By DAMIAN J. TROISE and ALEX VEIGA AP Business Writers
Eds: UPDATES: with close of US trading.
Stocks closed lower on Wall Street after a wobbly day of trading Tuesday as investors wait for more data on inflation and corporate earnings this week.
The major indexes wavered between small gains and losses for much of the day, before the selling gained momentum in the final minutes of trading. The S&P 500 slipped 0.2% after having been up 0.3% in the early going.
The Dow Jones Industrial Average fell 0.3% and the Nasdaq composite slipped 0.1%. Small company stocks, a gauge of confidence in economic growth, fared better than the broader market, driving the Russell 2000 index 0.6% higher.
Technology, communication and health care companies accounted for much of the losses in the S&P 500. Intel closed 2.4% lower, while AT&T slid 2.3% and Google’s parent company Alphabet dropped 1.8%. Johnson & Johnson fell 1.6%.
A mix of retailers and other companies that rely on direct consumer spending gained ground. Ford rose 3.6% and Lowe’s added 0.5%. Real estate and utilities stocks also rose.
The pullback in the S&P 500 marked the index’s third straight decline. After two days, the index’s losses have offset its 0.8% gain last week.
The selling suggests investors are worried that they will be disappointed by the upcoming third-quarter company earnings reporting season, said Sam Stovall, chief investment strategist at CFRA.
“Investors are looking at higher rates, higher inflation, higher oil prices, and thinking the worst,” Stovall said. “But when we see other factors, such as small-caps doing well or the market not really falling as much as it could, that sort of indicates to me that there is underlying strength and that investors are just waiting for a better re-entry point.”
The S&P 500 fell 10.54 points to 4,350.65. The Dow dropped 117.72 points to 34,378.34. The Nasdaq slipped 20.28 points to 14,465.92. The Russell 2000 rose 13.63 points to 2,234.27. European and Asian markets closed mostly lower.
U.S. crude oil prices closed above $80 a barrel. The yield on the 10-year Treasury fell to 1.57% from 1.60% late Friday. The bond market was closed on Monday for Columbus Day.
The broader market has been choppy for weeks. Investors are trying to figure out how the economy will continue its recovery with COVID-19 remaining a threat and rising inflation potentially crimping consumer spending and corporate finances. The latest round of earnings reports will give Wall Street a clearer picture of how companies fared in the most recent quarter amid a surge in COVID-19 cases. It will also shed some light on how they expect to perform through the rest of the year.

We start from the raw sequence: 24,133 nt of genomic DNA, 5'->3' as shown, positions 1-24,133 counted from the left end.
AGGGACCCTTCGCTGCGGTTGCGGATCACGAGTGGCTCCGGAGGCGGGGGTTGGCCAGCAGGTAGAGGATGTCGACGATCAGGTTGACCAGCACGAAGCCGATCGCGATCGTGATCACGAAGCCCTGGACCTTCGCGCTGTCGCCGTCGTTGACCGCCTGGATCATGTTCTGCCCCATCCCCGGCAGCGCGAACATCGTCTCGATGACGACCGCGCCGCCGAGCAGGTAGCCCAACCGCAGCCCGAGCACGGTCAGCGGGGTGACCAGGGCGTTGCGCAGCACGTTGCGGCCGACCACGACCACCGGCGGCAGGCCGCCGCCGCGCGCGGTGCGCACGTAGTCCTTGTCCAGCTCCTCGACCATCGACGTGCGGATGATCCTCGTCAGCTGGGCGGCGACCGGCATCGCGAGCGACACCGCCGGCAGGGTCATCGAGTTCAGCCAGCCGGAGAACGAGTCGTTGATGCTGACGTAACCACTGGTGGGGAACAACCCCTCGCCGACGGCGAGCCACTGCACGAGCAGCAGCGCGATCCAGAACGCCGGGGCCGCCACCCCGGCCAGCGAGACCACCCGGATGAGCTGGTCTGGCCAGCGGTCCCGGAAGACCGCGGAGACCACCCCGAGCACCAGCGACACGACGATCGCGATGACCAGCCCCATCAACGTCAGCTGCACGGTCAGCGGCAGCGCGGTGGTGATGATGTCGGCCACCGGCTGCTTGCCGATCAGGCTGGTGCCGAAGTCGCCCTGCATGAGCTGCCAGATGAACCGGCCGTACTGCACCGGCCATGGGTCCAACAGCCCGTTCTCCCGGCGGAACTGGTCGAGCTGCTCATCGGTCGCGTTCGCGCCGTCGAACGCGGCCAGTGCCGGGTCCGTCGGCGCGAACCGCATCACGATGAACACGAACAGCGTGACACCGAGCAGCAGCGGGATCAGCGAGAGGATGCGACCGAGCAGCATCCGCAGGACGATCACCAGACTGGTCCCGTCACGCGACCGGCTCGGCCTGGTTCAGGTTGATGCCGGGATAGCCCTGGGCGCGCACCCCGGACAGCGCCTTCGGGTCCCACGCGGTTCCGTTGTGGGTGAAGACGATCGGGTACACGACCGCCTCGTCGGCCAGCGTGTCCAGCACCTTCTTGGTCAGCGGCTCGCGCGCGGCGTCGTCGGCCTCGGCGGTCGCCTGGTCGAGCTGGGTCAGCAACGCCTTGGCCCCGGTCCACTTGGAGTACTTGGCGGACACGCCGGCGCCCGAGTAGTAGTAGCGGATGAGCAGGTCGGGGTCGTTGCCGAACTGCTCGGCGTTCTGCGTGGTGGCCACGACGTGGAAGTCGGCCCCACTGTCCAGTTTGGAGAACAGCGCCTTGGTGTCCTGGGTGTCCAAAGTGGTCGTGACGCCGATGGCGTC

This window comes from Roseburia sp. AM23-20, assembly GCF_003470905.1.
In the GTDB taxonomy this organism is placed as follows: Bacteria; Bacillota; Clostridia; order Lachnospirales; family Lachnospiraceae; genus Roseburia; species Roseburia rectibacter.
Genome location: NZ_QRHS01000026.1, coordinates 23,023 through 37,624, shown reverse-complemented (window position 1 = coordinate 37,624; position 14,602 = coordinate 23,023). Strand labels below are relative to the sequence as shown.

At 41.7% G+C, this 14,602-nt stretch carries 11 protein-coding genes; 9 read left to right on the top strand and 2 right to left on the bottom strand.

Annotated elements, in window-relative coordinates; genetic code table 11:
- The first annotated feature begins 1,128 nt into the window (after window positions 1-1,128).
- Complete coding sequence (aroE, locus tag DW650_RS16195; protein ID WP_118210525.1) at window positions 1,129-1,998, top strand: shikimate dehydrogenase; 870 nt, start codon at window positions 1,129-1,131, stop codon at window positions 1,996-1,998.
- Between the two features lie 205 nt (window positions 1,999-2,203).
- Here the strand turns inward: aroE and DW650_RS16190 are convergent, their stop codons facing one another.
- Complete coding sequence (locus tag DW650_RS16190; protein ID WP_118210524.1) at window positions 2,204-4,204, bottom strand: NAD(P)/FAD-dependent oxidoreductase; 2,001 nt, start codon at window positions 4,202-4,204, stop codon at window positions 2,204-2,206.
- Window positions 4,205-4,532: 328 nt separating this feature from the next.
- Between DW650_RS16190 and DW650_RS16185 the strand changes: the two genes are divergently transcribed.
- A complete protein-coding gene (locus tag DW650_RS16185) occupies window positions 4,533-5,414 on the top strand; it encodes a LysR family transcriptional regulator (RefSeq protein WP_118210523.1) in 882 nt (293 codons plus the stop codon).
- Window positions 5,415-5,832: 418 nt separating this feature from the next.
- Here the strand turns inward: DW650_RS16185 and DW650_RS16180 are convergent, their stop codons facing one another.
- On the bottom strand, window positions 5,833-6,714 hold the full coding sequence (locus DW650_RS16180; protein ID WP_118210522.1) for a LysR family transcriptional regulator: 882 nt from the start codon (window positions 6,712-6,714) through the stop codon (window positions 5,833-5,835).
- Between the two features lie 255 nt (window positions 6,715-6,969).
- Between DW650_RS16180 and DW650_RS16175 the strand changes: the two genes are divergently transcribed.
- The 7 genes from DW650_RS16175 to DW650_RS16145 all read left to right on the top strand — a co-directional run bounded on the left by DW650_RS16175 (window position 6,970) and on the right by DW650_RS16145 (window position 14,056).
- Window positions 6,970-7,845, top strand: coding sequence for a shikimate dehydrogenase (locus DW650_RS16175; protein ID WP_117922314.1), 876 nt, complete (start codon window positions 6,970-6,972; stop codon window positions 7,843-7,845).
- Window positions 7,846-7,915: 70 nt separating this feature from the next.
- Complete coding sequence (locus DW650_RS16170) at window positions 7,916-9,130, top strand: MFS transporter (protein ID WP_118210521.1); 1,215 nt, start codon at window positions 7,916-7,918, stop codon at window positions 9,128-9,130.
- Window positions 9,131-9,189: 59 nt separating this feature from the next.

S&P 500 companies are expected to post 27.6% annual earnings growth for the July-September quarter, according to FactSet. That’s down from 28.1% growth estimated by analysts in July.
JPMorgan Chase will kick off earnings for banks on Wednesday. Bank of America, Wells Fargo and Citigroup will follow with their latest quarterly results on Thursday.
Investors will also be closely watching the latest updates on inflation from the Labor Department. It will release its Consumer Price Index for September on Wednesday, which is a gauge of how inflation is pressuring costs for consumers. Additional information on inflation pressures for businesses will be released on Thursday when the Labor Department releases its Producer Price Index.
A wide range of industries are feeling the pinch from rising inflation with higher costs for shipping and raw materials. Many companies have warned that their financial results could suffer because of the supply chain problems.
The supply chain crunch has also raised prices on many goods for consumers, which could hurt consumer spending and further stunt the economic recovery. Investors will get an update on consumer spending when the Commerce Department releases its retail sales report for September on Friday.